The Sopwith Triplane was a British single seat fighter aircraft designed and manufactured by the Sopwith Aviation Company during the First World War.
Developing nation: British.
Manufacturer/designer: Sopwith Aviaton Company/Chief engineer Herbert Smith.
Production Lines: Kingston upon Thames
Type aircraft: Triplane fighter.
First flight: 28 May 1916.
First delivery: December 1916.
The Sopwith Triplane had three narrow-chord wings. The combined wing area of the three mainplanes gave the aircraft plenty of lift. Ailerons were fitted to all three wings; the interplane struts were plain but strong and few bracing wires were needed. The fuselage was a typical Sopwith wooden box girder. Tail-plane, elevators, rudder and fin resembled those of the Pup, but later production models had a tail-plane of reduced area.
The first prototype Sopwith Triplane, N.500, went to France in mid-June, 1916 to undergo Service trials with Naval “A” Fighting Squadron at Furnes. The Triplane was an instant success, and no time was lost in testing it in action, for it was sent up on an interception within a quarter of an hour of its arrival at Furnes. It was destined to be flown operationally by naval units only.
The Sopwith Triplane was used in combat by the Royal Naval Air Service. Visibility from the cockpit was outstanding but the “Tripe” was slower and less heavily armed than it’s German opponents. The Germans were impressed with its performance and a captured Triplane inspired the development of the Fokker DR.I. The Triplane was eventually withdrawn from service and replaced with the Sopwith Camel. The “Black Flight,” commanded by Canadian ace Raymond Collishaw, shot down 87 German aircraft in three months while flying the Sopwith Triplane. Downing 33 enemy aircraft, Collishaw scored more victories with this plane than any other ace.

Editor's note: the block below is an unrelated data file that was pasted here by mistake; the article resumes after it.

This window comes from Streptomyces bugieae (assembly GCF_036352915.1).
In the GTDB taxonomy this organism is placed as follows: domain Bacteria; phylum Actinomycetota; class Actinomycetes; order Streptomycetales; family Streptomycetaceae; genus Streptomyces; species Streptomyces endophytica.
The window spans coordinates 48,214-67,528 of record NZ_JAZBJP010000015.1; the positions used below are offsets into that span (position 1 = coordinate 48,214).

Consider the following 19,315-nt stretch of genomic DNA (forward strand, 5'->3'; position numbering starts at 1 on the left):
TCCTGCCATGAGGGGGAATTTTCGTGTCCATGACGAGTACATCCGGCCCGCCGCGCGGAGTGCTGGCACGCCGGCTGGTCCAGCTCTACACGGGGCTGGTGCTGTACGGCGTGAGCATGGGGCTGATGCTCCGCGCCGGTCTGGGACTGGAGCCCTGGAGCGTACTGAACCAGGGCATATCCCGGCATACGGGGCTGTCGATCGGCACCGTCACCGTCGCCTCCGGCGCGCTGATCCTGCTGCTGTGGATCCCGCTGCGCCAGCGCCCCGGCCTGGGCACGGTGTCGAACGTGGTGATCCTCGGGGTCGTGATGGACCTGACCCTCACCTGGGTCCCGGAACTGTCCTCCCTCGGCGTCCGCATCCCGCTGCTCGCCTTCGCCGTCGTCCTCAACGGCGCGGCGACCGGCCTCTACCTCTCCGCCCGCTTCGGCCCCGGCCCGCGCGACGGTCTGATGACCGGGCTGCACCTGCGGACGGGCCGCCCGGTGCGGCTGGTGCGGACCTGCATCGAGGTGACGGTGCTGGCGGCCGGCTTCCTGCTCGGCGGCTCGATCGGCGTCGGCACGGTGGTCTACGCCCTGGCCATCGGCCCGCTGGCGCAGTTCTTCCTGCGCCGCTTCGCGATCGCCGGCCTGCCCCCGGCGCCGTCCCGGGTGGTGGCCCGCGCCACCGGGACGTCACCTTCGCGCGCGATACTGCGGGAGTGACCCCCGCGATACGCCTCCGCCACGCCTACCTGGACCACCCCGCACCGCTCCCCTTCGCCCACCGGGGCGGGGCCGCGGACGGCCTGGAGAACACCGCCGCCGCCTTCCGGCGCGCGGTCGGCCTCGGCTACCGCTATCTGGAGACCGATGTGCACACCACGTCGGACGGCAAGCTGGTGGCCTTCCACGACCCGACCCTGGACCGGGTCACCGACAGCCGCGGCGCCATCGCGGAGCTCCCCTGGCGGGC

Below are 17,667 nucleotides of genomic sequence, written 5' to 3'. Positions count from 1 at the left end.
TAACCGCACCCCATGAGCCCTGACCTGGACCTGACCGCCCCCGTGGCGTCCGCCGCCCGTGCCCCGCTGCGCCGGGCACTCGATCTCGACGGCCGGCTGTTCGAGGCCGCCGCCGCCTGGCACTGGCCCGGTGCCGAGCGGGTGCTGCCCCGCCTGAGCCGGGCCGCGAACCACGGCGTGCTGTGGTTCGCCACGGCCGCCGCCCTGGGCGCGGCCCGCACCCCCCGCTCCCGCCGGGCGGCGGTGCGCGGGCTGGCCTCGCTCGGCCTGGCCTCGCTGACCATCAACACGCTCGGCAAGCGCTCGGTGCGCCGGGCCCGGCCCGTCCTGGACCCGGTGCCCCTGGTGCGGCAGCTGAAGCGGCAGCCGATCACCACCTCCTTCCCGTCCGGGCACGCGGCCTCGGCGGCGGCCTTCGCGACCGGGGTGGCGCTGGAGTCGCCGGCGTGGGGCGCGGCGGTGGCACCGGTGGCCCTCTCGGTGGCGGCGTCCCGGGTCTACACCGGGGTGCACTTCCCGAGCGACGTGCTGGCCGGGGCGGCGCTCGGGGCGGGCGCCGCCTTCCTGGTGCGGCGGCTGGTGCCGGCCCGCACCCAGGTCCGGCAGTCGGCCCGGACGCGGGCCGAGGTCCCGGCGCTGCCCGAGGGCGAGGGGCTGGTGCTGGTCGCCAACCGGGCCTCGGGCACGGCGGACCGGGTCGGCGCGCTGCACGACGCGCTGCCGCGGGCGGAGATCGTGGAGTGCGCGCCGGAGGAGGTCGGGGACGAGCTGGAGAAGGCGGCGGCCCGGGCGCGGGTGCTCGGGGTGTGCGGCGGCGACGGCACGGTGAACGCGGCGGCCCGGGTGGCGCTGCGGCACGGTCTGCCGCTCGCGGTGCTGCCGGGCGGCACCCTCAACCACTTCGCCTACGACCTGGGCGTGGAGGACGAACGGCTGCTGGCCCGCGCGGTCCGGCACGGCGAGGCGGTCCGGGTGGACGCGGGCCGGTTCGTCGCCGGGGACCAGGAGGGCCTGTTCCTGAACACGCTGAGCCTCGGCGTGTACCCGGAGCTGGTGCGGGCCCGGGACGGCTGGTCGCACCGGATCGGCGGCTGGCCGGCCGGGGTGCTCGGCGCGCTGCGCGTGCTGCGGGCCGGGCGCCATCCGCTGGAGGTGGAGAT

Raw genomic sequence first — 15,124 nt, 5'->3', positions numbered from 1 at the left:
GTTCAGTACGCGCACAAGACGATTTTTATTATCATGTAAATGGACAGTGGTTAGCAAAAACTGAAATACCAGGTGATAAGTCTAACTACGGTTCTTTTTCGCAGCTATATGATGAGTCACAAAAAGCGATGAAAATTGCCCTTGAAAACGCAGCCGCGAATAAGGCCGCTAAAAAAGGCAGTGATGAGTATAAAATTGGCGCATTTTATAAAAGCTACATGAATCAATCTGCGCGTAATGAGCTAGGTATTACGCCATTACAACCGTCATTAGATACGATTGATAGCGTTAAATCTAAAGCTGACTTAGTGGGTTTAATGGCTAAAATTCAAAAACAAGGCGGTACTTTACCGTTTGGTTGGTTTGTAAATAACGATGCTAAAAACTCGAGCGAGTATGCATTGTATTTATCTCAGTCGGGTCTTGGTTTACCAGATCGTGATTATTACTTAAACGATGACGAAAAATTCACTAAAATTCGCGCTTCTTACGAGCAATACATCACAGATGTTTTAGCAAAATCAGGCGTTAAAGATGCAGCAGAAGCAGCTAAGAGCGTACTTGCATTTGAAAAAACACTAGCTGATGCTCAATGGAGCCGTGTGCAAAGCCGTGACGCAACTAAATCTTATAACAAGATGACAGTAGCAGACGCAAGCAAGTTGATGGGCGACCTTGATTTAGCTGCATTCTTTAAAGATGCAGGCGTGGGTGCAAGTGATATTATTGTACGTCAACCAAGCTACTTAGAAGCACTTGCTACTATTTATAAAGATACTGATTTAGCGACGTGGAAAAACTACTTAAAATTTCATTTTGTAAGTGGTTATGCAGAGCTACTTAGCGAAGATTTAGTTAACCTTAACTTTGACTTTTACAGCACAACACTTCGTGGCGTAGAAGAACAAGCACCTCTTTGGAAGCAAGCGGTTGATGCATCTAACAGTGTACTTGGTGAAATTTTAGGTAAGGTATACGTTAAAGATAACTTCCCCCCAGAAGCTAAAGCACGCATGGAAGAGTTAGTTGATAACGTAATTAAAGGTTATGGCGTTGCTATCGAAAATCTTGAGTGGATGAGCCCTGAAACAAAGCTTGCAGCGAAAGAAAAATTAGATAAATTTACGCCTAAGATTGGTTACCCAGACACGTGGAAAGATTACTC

- France - French Navy (17 aircraft)
- Greece - Hellenic Navy (1 aircraft)
- Russian Empire - Imperial Russian Air Force (1 aircraft)
- United Kingdom - Royal Naval Air Service
- No. 1 Naval Squadron
- No. 8 Naval Squadron
- No. 9 Naval Squadron
- No. 10 Naval Squadron
- No. 11 Naval Squadron
- No. 12 Naval Squadron
- “A” Naval Squadron
N5912 (cn 8385M) Only two authentic Sopwith Triplanes remain in existence. N5912 was one of three aircraft built by Oakley & Co. Ltd. and delivered in late 1917. The aircraft saw no combat service and instead served with No.2 School of Aerial Fighting and Gunnery at Marske. After the war the Imperial War Museum displayed the aircraft in a temporary exhibition until 1924. In 1936, the RAF acquired and restored the aircraft, flying it in several RAF Pageants at Hendon, there is presently displayed in the Grahame-White Factory Exhibition Hall.
N5486 was supplied to the Russian Government for evaluation in May 1917. In Russia, the aircraft was fitted with skis and used operationally until captured by the Bolshevists. The aircraft then served in the Red Air Force, probably as a trainer, and was rebuilt many times. Today, N5486 is preserved at the Central Air Force Museum, Monino, Russia.
- Crew: 1
- Length: 5.73 m (18 ft 10 in)
- Wingspan: 8 m (26 ft 6 in)
- Height: 3.2 m (10 ft 6 in)
- Wing area: 21.46 m² (231 ft²)
- Empty weight: 500 kg (1,101 lb)
- Loaded weight: 700 kg (1,541 lb)
- Powerplant: 1 × Clerget 9B rotary engine, 130 hp (97 kW)
- Maximum speed: 187 km/h (117 mph) at 1,830 m (5,000 ft)
- Endurance: 2 hrs 45 min
- Service ceiling: 6,250 m (20,500 ft)
- Wing loading: 29.92 kg/m² (6.13 lb/ft²)
- Time to 1,830 m (6,000 ft): 5 min 50 s
- Time to 5,000 m (16,400 ft): 26 min 30 s
- Guns: 1× .303 in Vickers machine gun
All pictures courtesy of Zijde Aviation Photo and Publishing, Rob Vogelaar and Marcel van Leeuwen.